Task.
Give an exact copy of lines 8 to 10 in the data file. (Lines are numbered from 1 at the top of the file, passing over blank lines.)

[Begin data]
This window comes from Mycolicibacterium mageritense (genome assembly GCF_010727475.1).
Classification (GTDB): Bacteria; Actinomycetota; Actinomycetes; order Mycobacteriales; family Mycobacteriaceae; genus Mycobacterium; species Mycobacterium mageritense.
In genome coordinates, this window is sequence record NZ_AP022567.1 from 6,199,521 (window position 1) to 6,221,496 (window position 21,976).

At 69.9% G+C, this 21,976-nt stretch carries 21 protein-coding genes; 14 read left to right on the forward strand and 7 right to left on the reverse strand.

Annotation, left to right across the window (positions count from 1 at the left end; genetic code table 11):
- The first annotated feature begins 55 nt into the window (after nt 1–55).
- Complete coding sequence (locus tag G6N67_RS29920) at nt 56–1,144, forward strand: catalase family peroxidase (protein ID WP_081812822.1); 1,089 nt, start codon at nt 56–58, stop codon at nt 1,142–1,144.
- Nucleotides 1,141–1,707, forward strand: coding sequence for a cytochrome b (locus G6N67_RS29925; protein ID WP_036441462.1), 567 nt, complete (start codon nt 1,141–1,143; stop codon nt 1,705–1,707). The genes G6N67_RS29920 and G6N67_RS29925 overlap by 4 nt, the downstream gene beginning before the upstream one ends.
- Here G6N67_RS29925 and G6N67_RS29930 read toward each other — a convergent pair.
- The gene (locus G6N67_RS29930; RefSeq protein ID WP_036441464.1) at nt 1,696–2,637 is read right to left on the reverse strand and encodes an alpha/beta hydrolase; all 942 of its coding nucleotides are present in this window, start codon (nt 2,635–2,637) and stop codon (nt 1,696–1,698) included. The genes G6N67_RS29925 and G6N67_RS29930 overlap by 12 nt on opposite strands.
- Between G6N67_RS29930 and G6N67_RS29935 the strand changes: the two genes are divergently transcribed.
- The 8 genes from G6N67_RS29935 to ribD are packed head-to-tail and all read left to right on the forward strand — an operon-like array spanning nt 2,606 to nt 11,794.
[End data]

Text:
- Nucleotides 1,141–1,707, forward strand: coding sequence for a cytochrome b (locus G6N67_RS29925; protein ID WP_036441462.1), 567 nt, complete (start codon nt 1,141–1,143; stop codon nt 1,705–1,707). The genes G6N67_RS29920 and G6N67_RS29925 overlap by 4 nt, the downstream gene beginning before the upstream one ends.
- Here G6N67_RS29925 and G6N67_RS29930 read toward each other — a convergent pair.
- The gene (locus G6N67_RS29930; RefSeq protein ID WP_036441464.1) at nt 1,696–2,637 is read right to left on the reverse strand and encodes an alpha/beta hydrolase; all 942 of its coding nucleotides are present in this window, start codon (nt 2,635–2,637) and stop codon (nt 1,696–1,698) included. The genes G6N67_RS29925 and G6N67_RS29930 overlap by 12 nt on opposite strands.